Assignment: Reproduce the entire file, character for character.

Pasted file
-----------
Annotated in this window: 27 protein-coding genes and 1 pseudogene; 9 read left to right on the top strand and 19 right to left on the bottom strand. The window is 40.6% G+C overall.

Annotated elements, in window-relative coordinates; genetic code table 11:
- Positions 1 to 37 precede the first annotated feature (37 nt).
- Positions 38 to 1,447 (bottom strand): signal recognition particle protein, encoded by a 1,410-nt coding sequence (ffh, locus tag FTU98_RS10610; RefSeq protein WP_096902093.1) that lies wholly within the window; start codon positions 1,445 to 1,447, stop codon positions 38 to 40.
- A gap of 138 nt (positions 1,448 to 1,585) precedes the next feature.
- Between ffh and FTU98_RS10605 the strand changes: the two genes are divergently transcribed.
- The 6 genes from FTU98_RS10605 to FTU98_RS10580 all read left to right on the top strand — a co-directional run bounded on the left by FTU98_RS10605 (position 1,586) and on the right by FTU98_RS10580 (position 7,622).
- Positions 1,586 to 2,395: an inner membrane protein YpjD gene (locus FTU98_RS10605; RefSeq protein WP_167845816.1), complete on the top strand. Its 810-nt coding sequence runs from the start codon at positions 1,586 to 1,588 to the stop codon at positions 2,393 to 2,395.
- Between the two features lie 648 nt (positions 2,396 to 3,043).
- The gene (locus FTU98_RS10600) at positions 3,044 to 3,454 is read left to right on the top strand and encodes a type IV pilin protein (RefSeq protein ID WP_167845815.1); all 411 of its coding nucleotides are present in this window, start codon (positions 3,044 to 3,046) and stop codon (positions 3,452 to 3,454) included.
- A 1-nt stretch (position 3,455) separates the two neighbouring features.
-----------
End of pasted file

Annotated in this window: 27 protein-coding genes and 1 pseudogene; 9 read left to right on the top strand and 19 right to left on the bottom strand. The window is 40.6% G+C overall.

Annotated elements, in window-relative coordinates; genetic code table 11:
- Positions 1 to 37 precede the first annotated feature (37 nt).
- Positions 38 to 1,447 (bottom strand): signal recognition particle protein, encoded by a 1,410-nt coding sequence (ffh, locus tag FTU98_RS10610; RefSeq protein WP_096902093.1) that lies wholly within the window; start codon positions 1,445 to 1,447, stop codon positions 38 to 40.
- A gap of 138 nt (positions 1,448 to 1,585) precedes the next feature.
- Between ffh and FTU98_RS10605 the strand changes: the two genes are divergently transcribed.
- The 6 genes from FTU98_RS10605 to FTU98_RS10580 all read left to right on the top strand — a co-directional run bounded on the left by FTU98_RS10605 (position 1,586) and on the right by FTU98_RS10580 (position 7,622).
- Positions 1,586 to 2,395: an inner membrane protein YpjD gene (locus FTU98_RS10605; RefSeq protein WP_167845816.1), complete on the top strand. Its 810-nt coding sequence runs from the start codon at positions 1,586 to 1,588 to the stop codon at positions 2,393 to 2,395.
- Between the two features lie 648 nt (positions 2,396 to 3,043).
- The gene (locus FTU98_RS10600) at positions 3,044 to 3,454 is read left to right on the top strand and encodes a type IV pilin protein (RefSeq protein ID WP_167845815.1); all 411 of its coding nucleotides are present in this window, start codon (positions 3,044 to 3,046) and stop codon (positions 3,452 to 3,454) included.
- A 1-nt stretch (position 3,455) separates the two neighbouring features.